"Anonymous travel impossible in future"
"When you leave your home, you give up some privacy. Someone might see you entering a clinic, or see you leaving a hotel with your secretary." In the past, it took manpower and effort to get this kind of information. Today and in the future, this information is quietly collected by everyday devices and applications, and is available to all kinds of parties, who can request or buy it. Or they pay a hacker to steal everyone's travel history, the EFF argues. "It is this transition to a regime where information about your location is collected continuously, silently and cheaply that we are concerned about."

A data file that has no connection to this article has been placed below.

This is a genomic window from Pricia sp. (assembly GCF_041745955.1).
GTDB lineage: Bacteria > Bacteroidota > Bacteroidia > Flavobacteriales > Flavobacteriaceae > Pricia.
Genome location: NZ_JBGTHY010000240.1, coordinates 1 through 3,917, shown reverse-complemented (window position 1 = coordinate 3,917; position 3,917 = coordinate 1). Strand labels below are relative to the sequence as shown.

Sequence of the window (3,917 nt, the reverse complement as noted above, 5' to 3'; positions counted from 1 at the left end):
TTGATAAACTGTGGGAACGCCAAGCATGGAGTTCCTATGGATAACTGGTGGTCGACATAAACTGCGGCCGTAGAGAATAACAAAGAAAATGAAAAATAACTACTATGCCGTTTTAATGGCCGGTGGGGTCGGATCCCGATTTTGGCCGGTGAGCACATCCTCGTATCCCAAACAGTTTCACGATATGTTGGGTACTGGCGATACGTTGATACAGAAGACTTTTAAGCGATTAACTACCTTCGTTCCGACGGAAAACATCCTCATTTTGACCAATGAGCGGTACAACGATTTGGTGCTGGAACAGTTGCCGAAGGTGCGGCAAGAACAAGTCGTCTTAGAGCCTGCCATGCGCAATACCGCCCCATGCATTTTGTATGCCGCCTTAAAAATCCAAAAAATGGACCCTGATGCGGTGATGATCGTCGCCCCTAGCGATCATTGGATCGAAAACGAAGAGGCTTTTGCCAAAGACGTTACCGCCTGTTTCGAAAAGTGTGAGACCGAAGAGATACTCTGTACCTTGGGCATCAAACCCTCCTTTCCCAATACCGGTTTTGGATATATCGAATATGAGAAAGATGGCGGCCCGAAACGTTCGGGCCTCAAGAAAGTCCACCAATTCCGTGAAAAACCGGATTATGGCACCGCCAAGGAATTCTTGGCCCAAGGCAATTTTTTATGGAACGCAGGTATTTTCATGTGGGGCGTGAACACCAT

"I have nothing to hide"
An often-heard argument is that law-abiding people do not need privacy. The EFF notes that it is not only the government, police or political opponents that need protection from. Nor do employers, colleagues, family or business competitors need to know the details of a person's personal life. "Protecting location-specific privacy is all about maintaining dignity and trust as you move through the world," he says. Certain location-specific information could be of interest to insurance companies, for example, in order to increase premiums. The EFF refers to this item in which the "I have nothing to hide" argument is further debunked.
Therefore, to safeguard citizens' privacy, this must be taken into account already at the design stage of all kinds of services. "Now is the time to choose responsible designs and not give up users' location-specific privacy just because it is expedient." In what ways mobile phones, public transport chip cards and credit cards affect privacy, the EFF makes clear in this item clear.